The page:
In addition to randomly allocated investment, there remains a vast amount of badly allocated investment, by trading-oriented investors with short time horizons and little understanding of the businesses in which they invest. This is especially true in the hedge fund and private equity fund space, where participants appear to believe that the Efficient Market Hypothesis does not apply to them because of their inherent superiority. In reality, if the Efficient Market Hypothesis applies to public company investment, it must apply to private equity investment – both, after all, involve investment in private sector corporations — with the exception that superior returns can be achieved for a time on private equity investments in a period of declining or ultra-low interest rates (such as 2020-21) through aggressive use of leverage. If the Efficient Market Hypothesis were true, the entire private equity sector would simply be a rent-extraction device for scoring gigantic fees from dozy pension funds or other institutions.

Since that would be unthinkable, the Efficient Market Hypothesis must be false (analysis of returns in public markets that are not biased by academic economists’ hatred of the rich, successful and individualistic suggests this also!) In that case, it becomes essential to minimize the percentage of assets that are managed by the stupid, the ignorant, the short-termist and the dishonest, and maximize the share of assets that are invested according to sound long-term principles by superior intellects with deep knowledge of the industries in which they are investing.

The success of Warren Buffett in the first 40 years of his career (until about 1990) underlines the economic utility of this approach. By intelligent, long-termist investment, following deep study of the companies and industries concerned, Buffett not only made himself one of the richest people in America, he also greatly aided the companies in which he invested, such as GEICO, the Washington Post and Coca-Cola. Only after Buffett became truly famous with political connections among the rent-seeking Democrats, and third parties could benefit by associating his name with their activities, did Buffett succumb to mediocrity in his investment performance and cease creating wealth at the same rate (though some of his deals, such as the acquisition of Burlington Northern Santa Fe Corporation at the bottom of the market in 2009-10, were still outstanding).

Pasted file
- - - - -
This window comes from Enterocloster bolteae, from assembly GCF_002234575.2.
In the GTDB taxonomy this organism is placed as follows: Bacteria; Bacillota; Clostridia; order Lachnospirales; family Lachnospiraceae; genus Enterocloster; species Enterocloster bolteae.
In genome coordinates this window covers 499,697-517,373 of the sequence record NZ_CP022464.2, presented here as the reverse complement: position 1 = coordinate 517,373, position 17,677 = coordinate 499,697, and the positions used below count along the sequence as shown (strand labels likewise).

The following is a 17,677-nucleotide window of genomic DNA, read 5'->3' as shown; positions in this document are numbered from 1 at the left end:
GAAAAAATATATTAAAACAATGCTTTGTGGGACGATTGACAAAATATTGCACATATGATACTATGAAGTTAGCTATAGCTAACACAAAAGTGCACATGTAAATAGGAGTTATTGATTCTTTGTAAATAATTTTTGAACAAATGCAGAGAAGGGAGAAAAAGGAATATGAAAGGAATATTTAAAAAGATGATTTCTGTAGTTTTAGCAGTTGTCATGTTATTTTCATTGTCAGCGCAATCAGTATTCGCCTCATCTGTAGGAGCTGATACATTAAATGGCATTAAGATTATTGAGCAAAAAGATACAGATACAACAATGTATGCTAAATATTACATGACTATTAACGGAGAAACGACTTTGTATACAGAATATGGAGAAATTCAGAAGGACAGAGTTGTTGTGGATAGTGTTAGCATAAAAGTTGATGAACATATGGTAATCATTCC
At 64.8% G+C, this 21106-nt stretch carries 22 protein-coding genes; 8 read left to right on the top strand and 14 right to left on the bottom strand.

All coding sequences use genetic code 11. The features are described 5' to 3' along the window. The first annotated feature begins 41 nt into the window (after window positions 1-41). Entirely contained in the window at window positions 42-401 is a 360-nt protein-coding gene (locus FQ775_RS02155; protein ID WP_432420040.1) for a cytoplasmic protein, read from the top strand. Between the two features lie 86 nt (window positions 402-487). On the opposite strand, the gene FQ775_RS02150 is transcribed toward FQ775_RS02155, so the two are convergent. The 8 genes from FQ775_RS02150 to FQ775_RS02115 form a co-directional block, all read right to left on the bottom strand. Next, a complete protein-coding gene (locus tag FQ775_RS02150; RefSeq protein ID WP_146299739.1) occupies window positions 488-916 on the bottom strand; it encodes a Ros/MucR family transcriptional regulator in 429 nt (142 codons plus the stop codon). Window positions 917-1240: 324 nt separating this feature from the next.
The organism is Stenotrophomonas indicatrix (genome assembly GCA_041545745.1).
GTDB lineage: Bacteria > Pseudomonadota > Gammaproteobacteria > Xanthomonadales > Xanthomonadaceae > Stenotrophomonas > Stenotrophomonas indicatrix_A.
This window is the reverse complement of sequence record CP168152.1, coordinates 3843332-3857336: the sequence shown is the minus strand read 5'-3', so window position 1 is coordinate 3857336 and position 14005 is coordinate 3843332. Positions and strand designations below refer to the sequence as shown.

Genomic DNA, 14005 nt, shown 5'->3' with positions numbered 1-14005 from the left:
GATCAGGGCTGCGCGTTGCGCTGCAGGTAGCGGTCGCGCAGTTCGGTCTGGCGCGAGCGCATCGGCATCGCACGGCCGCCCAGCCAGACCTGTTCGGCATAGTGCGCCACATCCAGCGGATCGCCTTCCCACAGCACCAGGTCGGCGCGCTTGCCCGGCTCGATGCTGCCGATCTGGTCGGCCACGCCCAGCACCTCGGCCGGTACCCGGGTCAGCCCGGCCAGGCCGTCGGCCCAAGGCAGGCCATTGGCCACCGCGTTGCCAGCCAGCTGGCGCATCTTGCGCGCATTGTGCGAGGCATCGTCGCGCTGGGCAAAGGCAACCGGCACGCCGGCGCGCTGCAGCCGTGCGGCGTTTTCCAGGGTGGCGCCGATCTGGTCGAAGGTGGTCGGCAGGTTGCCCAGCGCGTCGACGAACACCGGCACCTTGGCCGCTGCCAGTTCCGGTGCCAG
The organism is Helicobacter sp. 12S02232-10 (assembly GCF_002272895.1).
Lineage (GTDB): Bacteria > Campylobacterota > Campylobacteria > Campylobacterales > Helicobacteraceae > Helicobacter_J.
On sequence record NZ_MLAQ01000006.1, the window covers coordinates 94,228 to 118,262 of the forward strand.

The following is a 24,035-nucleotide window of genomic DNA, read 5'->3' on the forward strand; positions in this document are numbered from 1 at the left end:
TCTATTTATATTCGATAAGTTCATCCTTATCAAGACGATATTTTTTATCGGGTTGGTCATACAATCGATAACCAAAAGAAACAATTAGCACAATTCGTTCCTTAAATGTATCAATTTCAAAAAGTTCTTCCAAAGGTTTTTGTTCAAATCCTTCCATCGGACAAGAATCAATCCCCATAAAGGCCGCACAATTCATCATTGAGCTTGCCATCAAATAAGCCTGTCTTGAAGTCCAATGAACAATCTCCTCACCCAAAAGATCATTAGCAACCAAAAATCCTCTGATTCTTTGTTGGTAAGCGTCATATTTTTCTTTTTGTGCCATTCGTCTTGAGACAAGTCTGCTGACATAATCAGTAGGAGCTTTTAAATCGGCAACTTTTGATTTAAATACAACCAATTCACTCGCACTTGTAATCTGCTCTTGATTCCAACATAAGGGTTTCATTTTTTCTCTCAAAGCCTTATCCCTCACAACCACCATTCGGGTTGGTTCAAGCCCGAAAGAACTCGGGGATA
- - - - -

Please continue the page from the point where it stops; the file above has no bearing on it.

The prevalence of random or incompetent investors in the world’s stock markets has increased in recent years, and very likely bears part of the responsibility for the universal collapse in productivity growth since 2007. Even worse is the allocation of capital by government, which puts political considerations, often utterly spurious, far ahead of potential market return or project viability. If capital is not allocated intelligently, then unintelligent investments must proliferate and overall productivity and welfare must decline.

This long-term disaster has many fathers; the proliferation of regulation and the prevalence of artificially low interest rates must also bear some of the blame for our productivity blight. Nevertheless, an increase in the intelligence, industry knowledge and long-term orientation of investors will inevitably benefit the global economy, reducing the number of dozy investments like the two Paris-Versailles lines and increasing the number of intelligently thought-through investments undertaken by people with genuine expertise, such as the line from Strasbourg to Basel.

The industries in which we invest and the techniques used to analyze investments have changed, but the fundamentals of efficient capital allocation remain the same. Ditch the false god of indexation and retrain the short-term-oriented market operators to focus on long-term investment analysis. That way, we will finally start funding the best projects and make ourselves richer.


(The Bear’s Lair is a weekly column that is intended to appear each Monday, an appropriately gloomy day of the week. Its rationale is that the proportion of “sell” recommendations put out by Wall Street houses remains far below that of “buy” recommendations. Accordingly, investors have an excess of positive information and very little negative information. The column thus takes the ursine view of life and the market, in the hope that it may be usefully different from what investors see elsewhere.)